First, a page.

JOHANNESBURG - Troubled audit firm KPMG South Africa said on Monday that it was disappointed to lose Nedbank as its client but it understood the decision was part of the industry wide move towards mandatory audit firm rotation.
Nedbank announced on Monday it would appoint Ernst & Young as joint external auditors in May 2019 to replace KPMG.
READ: KPMG bleeds clients
KPMG lost a number of clients and sacked its South African leadership last September after becoming entangled in a corruption scandal following revelations that the work it had done for companies owned by the wealthy Gupta family, which has ties to former president Jacob Zuma, was not up to standard.
Professor Wiseman Nkuhlu, KPMG executive chairman, said the decision by Nedbank was part of the industry wide move towards mandatory audit firm rotation, which seeks to ensure objectivity and robust auditing services are provided to all public interest entities.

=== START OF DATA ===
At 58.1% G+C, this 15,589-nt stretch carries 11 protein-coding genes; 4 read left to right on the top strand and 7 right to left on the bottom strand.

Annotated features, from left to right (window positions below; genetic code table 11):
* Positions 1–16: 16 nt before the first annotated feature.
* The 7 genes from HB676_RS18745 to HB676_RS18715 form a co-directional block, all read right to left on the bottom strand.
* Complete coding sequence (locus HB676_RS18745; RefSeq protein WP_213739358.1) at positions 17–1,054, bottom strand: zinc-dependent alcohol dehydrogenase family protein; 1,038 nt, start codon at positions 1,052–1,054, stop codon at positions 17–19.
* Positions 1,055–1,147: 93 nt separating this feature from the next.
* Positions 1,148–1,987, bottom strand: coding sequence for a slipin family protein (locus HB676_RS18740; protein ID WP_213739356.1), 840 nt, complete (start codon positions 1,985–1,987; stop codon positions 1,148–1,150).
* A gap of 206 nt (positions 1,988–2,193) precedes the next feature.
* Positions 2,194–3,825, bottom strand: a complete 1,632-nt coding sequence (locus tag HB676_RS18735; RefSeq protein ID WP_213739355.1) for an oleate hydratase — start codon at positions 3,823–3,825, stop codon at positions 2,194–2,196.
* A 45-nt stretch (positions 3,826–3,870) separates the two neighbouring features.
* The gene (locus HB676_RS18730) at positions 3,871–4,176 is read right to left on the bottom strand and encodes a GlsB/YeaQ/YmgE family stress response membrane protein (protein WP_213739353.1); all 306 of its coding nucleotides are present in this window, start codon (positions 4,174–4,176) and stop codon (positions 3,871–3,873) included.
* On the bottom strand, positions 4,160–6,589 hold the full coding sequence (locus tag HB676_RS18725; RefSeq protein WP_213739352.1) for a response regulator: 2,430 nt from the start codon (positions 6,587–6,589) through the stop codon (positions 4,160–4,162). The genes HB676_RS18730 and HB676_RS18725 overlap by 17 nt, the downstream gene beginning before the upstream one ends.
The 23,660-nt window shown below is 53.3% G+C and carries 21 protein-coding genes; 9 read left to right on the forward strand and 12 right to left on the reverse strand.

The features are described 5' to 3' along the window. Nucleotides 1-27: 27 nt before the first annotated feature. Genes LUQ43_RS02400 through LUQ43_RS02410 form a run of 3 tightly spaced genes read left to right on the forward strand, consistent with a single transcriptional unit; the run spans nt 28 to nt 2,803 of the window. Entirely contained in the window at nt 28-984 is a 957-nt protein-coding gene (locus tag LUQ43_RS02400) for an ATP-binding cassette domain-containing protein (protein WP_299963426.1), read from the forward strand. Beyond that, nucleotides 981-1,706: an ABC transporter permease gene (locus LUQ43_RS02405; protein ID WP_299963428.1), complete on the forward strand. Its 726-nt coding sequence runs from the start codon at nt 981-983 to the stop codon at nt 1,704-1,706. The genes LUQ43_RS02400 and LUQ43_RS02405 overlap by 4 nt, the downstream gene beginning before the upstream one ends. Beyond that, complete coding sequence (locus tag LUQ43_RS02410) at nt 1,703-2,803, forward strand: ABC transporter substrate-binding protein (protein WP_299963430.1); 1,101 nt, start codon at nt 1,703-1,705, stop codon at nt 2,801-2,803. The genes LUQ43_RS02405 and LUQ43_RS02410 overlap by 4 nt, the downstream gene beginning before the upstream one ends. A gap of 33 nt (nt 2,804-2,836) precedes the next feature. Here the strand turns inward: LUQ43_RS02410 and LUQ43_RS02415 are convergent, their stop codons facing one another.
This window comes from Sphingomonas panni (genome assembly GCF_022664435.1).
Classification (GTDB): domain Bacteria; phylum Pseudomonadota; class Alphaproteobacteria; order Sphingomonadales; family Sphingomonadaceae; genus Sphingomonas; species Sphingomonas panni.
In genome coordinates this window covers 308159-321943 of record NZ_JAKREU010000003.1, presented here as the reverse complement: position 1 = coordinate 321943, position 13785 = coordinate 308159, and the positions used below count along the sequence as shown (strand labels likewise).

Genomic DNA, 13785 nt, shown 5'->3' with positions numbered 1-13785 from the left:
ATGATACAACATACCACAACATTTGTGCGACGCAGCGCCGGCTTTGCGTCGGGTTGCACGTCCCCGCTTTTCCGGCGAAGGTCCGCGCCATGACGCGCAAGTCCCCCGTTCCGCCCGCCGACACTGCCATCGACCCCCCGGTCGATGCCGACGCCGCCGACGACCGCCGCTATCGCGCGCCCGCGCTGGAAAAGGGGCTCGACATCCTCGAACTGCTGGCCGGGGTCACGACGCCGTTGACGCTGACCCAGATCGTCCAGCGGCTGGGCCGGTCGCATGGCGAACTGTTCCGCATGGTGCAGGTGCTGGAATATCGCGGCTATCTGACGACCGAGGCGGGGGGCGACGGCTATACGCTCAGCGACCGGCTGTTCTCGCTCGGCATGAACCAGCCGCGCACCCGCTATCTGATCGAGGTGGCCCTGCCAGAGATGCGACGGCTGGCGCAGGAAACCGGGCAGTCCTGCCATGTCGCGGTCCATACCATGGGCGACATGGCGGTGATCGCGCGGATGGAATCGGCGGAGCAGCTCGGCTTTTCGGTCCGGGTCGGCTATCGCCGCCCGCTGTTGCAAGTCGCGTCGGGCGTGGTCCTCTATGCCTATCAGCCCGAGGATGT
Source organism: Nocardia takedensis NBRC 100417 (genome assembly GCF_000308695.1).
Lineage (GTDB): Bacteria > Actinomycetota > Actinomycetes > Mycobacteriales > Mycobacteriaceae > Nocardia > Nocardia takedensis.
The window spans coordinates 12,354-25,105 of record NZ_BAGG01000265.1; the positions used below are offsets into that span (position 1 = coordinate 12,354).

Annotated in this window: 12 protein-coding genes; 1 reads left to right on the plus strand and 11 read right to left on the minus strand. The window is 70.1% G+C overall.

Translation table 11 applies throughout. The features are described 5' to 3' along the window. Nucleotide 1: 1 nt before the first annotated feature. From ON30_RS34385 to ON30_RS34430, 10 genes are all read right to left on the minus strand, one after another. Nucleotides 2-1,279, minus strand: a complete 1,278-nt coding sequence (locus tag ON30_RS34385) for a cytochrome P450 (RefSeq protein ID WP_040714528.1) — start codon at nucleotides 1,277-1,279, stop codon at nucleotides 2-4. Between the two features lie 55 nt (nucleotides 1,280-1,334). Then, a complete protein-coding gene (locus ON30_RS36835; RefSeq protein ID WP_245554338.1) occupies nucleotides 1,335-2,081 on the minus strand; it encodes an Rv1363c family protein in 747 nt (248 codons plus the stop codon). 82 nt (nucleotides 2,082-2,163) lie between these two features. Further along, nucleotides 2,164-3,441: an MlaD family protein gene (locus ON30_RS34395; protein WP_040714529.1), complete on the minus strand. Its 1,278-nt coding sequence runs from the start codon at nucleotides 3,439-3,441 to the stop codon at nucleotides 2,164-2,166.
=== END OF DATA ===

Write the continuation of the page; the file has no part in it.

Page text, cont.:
Nkuhlu said this will likely involve a higher degree of change among established auditing relationships than they have been used to going forward.
"It is always disappointing to lose a client, but we remain very proud of the work that we have performed for Nedbank over many years, and of the diligence and professionalism of the team who served them," Nkuhlu said.
"KPMG itself is a very different business from a year ago, as we have implemented far reaching changes to all aspects of the firm including; governance and leadership, the client roster, quality as well as culture and ethics. I am confident we are taking the right steps and that this is being recognised by clients."
Nkuhlu said the firm's readmission earlier this month to membership of Business Leadership South Africa was a welcome recognition of the changes it was making and had bolstered the company's determination to continue taking all measures to restore trust in the firm.
Earlier this month, KPMG announced that chief executive officer Nhlamulo Dlomu was stepping down and it would seek an external head to spearhead the company quest to repair its reputation. Dlomu was appointed last year to steady the ship after KPMG suffered reputational damage and its former chief executive, Trevor Hoole, resigned.